Bob has over 36 years of experience producing 17th, 18th and early 19th century iron, including building hardware, hearth equipment and household items. Bob has worked on many restoration projects for clients including museums, architects and designers, as well as many individuals throughout the country. Bob is one of only three practicing smiths in the country to have made a spit jack, a geared clock like device used to turn a spit in front of a fireplace. In 1995, Bob sold his first spit jack to Sturbridge Village for their daily use. In 1991 he was given an award for “Best Traditional Work” by the League of New Hampshire Craftsmen and New England Blacksmith. Bob has demonstrated and lectured on traditional iron work for various Blacksmithing groups, Historical Societies and AIA Connecticut.To learn more about Bob’s work, click here.
Colleen has been teaching Studio Art classes in NY State public schools for 25 years, and adult level clay classes at a community art center for the past 8 years. She has received several art awards within the school districts and her community has granted her “Artist of the Year”. She has experience teaching Drawing. Painting, Color Theory, Watercolor, Sculpture, and more. Her passion for clay is where she most enjoys creating; both hand-building and wheel throwing. She is known to be a painterly glazer, as she strives to perfect color on clay forms.
John has been a stained glass artist from his home studio since 2017. Generally self-taught, he makes part of his living selling Tiffany-style and mosaic stained glass art and home décor items on Etsy, Amazon Handmade, and at craft fairs. In 1995 he earned a teaching certificate from the University of Colorado in secondary education. John has been a high school substitute teacher and volunteer math tutor for Literacy NY.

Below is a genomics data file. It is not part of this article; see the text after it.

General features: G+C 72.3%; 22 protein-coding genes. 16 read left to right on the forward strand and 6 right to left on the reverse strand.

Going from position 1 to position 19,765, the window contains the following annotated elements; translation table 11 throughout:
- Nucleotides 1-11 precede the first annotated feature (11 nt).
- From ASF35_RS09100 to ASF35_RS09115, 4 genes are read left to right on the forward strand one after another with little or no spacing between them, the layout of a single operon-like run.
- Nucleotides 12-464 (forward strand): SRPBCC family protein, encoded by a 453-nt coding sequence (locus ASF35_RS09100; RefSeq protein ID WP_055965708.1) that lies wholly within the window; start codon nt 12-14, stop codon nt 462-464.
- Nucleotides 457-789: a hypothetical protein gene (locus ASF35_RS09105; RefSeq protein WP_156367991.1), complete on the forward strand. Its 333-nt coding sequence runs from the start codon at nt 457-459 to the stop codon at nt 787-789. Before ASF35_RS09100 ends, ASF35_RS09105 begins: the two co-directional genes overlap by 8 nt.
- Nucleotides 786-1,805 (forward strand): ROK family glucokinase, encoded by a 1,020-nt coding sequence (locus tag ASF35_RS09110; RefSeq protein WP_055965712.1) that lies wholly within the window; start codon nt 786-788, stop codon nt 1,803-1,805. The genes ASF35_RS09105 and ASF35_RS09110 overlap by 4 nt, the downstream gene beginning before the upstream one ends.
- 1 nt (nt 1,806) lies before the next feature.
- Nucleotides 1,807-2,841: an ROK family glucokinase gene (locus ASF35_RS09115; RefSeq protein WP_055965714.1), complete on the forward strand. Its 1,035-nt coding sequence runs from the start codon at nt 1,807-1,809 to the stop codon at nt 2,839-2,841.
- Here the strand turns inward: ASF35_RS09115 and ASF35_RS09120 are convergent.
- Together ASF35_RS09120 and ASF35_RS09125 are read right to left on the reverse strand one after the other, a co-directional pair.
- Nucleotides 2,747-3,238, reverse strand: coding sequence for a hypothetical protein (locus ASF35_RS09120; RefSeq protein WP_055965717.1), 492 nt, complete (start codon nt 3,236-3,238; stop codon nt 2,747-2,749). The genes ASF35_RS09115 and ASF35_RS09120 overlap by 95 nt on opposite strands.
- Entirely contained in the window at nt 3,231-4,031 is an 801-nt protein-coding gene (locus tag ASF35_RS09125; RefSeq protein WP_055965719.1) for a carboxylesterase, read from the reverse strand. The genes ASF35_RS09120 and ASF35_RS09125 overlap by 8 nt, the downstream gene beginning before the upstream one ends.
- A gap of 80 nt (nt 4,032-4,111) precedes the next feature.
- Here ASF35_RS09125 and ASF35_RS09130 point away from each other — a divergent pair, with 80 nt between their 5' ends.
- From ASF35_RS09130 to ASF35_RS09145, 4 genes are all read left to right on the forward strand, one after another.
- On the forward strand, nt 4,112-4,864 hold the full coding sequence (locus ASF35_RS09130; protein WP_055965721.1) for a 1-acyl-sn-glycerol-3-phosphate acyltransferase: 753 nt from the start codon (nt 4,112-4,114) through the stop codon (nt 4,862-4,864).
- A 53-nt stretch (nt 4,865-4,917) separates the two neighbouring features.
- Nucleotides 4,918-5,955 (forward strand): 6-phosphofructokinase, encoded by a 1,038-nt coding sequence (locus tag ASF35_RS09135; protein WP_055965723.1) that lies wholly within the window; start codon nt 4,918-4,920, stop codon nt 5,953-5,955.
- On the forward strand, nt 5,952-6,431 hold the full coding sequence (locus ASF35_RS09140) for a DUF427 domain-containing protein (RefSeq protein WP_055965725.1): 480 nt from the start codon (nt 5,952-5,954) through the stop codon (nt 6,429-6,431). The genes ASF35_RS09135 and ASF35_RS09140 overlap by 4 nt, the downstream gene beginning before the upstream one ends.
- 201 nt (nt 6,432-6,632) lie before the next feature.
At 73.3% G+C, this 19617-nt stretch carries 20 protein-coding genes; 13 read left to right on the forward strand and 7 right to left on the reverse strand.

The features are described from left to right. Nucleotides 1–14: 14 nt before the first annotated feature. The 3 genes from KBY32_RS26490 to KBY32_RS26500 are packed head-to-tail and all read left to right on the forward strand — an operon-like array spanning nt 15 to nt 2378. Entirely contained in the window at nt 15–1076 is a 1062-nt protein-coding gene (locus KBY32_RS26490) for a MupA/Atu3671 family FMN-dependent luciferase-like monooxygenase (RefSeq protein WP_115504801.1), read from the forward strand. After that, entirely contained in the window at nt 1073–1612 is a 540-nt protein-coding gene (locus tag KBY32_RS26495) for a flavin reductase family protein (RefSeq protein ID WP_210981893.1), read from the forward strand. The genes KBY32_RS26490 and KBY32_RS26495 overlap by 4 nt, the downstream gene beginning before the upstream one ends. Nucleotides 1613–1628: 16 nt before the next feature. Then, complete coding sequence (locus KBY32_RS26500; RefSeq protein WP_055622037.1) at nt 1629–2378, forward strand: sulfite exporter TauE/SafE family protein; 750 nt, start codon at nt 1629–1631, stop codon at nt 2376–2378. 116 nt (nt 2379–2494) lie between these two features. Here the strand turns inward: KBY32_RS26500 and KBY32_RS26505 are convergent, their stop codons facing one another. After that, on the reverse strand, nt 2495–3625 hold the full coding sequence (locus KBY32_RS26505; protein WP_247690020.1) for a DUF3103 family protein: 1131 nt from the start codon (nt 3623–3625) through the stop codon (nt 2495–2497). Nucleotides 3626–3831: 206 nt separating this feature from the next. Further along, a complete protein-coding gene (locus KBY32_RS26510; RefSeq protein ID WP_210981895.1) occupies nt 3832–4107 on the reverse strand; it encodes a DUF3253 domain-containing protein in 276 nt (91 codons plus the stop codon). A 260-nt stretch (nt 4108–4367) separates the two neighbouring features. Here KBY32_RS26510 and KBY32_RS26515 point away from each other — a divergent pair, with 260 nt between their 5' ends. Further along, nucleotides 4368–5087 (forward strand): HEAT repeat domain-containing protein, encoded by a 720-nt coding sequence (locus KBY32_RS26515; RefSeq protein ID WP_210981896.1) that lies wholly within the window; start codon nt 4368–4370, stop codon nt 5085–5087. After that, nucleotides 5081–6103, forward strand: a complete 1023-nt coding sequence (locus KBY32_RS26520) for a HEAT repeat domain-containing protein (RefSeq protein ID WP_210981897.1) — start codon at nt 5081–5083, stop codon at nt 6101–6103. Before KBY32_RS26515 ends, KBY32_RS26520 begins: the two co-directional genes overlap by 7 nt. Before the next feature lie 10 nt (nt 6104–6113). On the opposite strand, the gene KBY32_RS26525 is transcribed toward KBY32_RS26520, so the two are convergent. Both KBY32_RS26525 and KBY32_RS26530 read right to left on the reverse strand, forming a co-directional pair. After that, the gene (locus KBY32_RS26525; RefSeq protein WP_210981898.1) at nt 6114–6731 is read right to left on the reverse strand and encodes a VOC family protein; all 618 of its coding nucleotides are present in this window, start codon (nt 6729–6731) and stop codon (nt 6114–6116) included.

More than 10 years ago, Dennis pursued an interest in wood and chip carving. He has studied his craft with master carver Wayne Barton. He has “chipped” more than 200 pieces that include plaques, Christmas ornaments, jewelry boxes, tea boxes, hearth stools, rocking chairs and candle holders. Dennis serves on the Board of Directors of North Country Arts, which sponsors three galleries in Glens Falls, New York and Chestertown, New York. He has exhibited his work in various galleries in the Adirondack region.
Bob Yorburg is a professional woodcarver and restorer based in Schuylerville, NY. His fanciful ornamental carvings have been featured on numerous magazine covers worldwide. Bob earned his B.A. at Wesleyan University, studied design at Harvard Graduate School of Design, Parsons School of Design and the Institute of Architecture and Urban Studies with Peter Eisenman, and he has trained with master carvers. Bob teaches throughout the US and taught wood and metal sculpture at CUNY. His writing includes “Woodcarving Illustrated” and his book “Acanthus Carving & Design” walking carvers through technique and design step by step.